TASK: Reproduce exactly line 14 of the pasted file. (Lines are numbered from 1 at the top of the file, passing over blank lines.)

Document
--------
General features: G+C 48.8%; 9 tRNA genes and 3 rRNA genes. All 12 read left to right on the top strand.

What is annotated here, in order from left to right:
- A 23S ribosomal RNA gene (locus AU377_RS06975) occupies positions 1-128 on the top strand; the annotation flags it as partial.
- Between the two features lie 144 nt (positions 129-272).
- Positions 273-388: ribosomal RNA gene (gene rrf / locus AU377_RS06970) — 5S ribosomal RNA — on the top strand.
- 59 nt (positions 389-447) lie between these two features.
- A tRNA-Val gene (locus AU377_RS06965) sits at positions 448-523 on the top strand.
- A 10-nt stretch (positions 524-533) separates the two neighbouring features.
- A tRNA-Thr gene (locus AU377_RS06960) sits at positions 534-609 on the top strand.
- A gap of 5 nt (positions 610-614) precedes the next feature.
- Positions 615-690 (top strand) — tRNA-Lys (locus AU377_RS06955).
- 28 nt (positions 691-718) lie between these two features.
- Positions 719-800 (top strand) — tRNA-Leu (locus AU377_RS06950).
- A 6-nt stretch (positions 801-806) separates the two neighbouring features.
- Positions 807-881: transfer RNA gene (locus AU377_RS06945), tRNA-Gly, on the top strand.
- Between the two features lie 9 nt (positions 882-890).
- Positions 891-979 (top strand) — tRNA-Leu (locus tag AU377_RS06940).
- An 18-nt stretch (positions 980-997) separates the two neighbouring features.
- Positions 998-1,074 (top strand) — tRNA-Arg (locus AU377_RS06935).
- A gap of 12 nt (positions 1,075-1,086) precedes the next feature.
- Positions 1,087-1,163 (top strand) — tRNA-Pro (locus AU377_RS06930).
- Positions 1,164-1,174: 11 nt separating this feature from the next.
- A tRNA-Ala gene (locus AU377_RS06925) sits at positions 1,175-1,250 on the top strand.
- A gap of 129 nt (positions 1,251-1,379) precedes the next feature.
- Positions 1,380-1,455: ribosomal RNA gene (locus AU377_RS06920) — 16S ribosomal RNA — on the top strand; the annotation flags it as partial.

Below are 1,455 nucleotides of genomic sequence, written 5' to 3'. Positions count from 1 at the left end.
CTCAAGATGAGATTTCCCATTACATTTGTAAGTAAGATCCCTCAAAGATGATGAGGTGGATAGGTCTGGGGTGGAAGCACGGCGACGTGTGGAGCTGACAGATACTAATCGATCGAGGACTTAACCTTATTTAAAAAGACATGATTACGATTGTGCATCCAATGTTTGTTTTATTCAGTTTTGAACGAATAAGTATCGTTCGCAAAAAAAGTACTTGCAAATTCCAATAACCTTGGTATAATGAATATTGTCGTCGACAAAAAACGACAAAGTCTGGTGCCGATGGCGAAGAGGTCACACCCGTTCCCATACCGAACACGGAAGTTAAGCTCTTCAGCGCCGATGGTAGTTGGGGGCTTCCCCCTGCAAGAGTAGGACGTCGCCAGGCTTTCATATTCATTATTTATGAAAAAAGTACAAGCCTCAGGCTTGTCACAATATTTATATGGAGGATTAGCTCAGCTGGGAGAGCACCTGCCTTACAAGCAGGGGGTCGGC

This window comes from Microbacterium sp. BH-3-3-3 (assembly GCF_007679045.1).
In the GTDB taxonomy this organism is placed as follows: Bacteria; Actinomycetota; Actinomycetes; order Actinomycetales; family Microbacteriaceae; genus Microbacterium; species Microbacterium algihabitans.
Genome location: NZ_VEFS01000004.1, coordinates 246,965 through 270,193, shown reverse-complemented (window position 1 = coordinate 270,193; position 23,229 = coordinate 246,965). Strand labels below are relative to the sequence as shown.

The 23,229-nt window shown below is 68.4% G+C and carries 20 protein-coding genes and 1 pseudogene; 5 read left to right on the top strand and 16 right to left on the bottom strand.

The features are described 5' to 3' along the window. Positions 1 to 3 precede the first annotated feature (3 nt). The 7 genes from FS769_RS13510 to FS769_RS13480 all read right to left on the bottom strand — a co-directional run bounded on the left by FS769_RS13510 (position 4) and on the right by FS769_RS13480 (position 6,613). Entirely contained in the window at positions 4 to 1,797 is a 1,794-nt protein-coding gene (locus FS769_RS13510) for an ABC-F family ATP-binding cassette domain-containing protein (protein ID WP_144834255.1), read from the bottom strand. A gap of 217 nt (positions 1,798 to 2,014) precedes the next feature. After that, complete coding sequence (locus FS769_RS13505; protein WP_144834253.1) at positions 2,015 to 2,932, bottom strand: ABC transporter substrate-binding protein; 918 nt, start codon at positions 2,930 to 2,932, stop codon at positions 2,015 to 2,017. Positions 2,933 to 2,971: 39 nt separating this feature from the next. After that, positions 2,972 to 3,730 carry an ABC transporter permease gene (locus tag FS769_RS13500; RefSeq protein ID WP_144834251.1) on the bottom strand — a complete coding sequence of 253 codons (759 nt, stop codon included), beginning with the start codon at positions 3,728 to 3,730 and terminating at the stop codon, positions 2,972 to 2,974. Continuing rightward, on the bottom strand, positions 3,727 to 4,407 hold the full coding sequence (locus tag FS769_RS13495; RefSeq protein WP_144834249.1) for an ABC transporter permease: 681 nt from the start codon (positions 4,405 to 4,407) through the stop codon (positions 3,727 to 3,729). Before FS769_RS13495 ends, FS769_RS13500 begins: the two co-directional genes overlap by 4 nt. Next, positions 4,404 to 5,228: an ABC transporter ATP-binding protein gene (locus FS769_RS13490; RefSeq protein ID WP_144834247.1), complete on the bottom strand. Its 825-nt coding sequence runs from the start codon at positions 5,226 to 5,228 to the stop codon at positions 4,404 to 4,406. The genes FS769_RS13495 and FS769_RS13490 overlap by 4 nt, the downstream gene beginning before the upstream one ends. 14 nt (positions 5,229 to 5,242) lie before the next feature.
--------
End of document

- A 6-nt stretch (positions 801-806) separates the two neighbouring features.